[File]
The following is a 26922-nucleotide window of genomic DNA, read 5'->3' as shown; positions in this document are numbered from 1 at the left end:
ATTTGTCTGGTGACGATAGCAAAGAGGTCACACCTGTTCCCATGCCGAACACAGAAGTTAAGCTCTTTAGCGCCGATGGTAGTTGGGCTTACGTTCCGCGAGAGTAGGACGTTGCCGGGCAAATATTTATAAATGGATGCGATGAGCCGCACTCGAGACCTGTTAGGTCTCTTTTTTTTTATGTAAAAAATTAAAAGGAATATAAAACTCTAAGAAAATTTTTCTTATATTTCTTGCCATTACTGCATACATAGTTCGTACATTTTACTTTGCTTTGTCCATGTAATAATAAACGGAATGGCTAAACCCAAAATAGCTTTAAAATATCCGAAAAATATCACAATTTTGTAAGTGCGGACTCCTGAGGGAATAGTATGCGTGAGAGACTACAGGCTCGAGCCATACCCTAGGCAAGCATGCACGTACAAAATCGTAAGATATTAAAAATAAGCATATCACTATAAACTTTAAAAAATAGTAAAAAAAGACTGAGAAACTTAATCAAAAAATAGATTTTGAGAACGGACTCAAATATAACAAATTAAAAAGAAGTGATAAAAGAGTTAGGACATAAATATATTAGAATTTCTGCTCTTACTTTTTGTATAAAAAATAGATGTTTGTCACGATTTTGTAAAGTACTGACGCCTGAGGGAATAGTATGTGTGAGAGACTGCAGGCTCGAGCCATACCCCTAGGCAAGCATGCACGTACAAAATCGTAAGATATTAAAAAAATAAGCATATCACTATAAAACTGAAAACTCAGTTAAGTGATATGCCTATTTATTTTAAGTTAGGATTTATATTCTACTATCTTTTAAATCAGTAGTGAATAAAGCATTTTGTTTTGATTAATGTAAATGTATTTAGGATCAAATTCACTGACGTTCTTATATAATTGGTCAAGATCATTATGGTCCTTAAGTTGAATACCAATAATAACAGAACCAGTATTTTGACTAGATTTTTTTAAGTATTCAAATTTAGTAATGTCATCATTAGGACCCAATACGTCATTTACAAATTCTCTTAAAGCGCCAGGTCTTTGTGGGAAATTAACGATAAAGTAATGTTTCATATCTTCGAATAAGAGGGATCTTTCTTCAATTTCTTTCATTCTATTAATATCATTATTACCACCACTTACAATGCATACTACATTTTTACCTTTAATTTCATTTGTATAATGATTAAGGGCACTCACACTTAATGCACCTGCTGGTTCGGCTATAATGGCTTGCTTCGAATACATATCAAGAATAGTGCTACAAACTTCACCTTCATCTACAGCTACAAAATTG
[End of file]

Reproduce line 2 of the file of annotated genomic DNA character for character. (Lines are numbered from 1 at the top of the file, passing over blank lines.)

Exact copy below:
ATTTGTCTGGTGACGATAGCAAAGAGGTCACACCTGTTCCCATGCCGAACACAGAAGTTAAGCTCTTTAGCGCCGATGGTAGTTGGGCTTACGTTCCGCGAGAGTAGGACGTTGCCGGGCAAATATTTATAAATGGATGCGATGAGCCGCACTCGAGACCTGTTAGGTCTCTTTTTTTTTATGTAAAAAATTAAAAGGAATATAAAACTCTAAGAAAATTTTTCTTATATTTCTTGCCATTACTGCATACATAGTTCGTACATTTTACTTTGCTTTGTCCATGTAATAATAAACGGAATGGCTAAACCCAAAATAGCTTTAAAATATCCGAAAAATATCACAATTTTGTAAGTGCGGACTCCTGAGGGAATAGTATGCGTGAGAGACTACAGGCTCGAGCCATACCCTAGGCAAGCATGCACGTACAAAATCGTAAGATATTAAAAATAAGCATATCACTATAAACTTTAAAAAATAGTAAAAAAAGACTGAGAAACTTAATCAAAAAATAGATTTTGAGAACGGACTCAAATATAACAAATTAAAAAGAAGTGATAAAAGAGTTAGGACATAAATATATTAGAATTTCTGCTCTTACTTTTTGTATAAAAAATAGATGTTTGTCACGATTTTGTAAAGTACTGACGCCTGAGGGAATAGTATGTGTGAGAGACTGCAGGCTCGAGCCATACCCCTAGGCAAGCATGCACGTACAAAATCGTAAGATATTAAAAAAATAAGCATATCACTATAAAACTGAAAACTCAGTTAAGTGATATGCCTATTTATTTTAAGTTAGGATTTATATTCTACTATCTTTTAAATCAGTAGTGAATAAAGCATTTTGTTTTGATTAATGTAAATGTATTTAGGATCAAATTCACTGACGTTCTTATATAATTGGTCAAGATCATTATGGTCCTTAAGTTGAATACCAATAATAACAGAACCAGTATTTTGACTAGATTTTTTTAAGTATTCAAATTTAGTAATGTCATCATTAGGACCCAATACGTCATTTACAAATTCTCTTAAAGCGCCAGGTCTTTGTGGGAAATTAACGATAAAGTAATGTTTCATATCTTCGAATAAGAGGGATCTTTCTTCAATTTCTTTCATTCTATTAATATCATTATTACCACCACTTACAATGCATACTACATTTTTACCTTTAATTTCATTTGTATAATGATTAAGGGCACTCACACTTAATGCACCTGCTGGTTCGGCTATAATGGCTTGCTTCGAATACATATCAAGAATAGTGCTACAAACTTCACCTTCATCTACAGCTACAAAATTG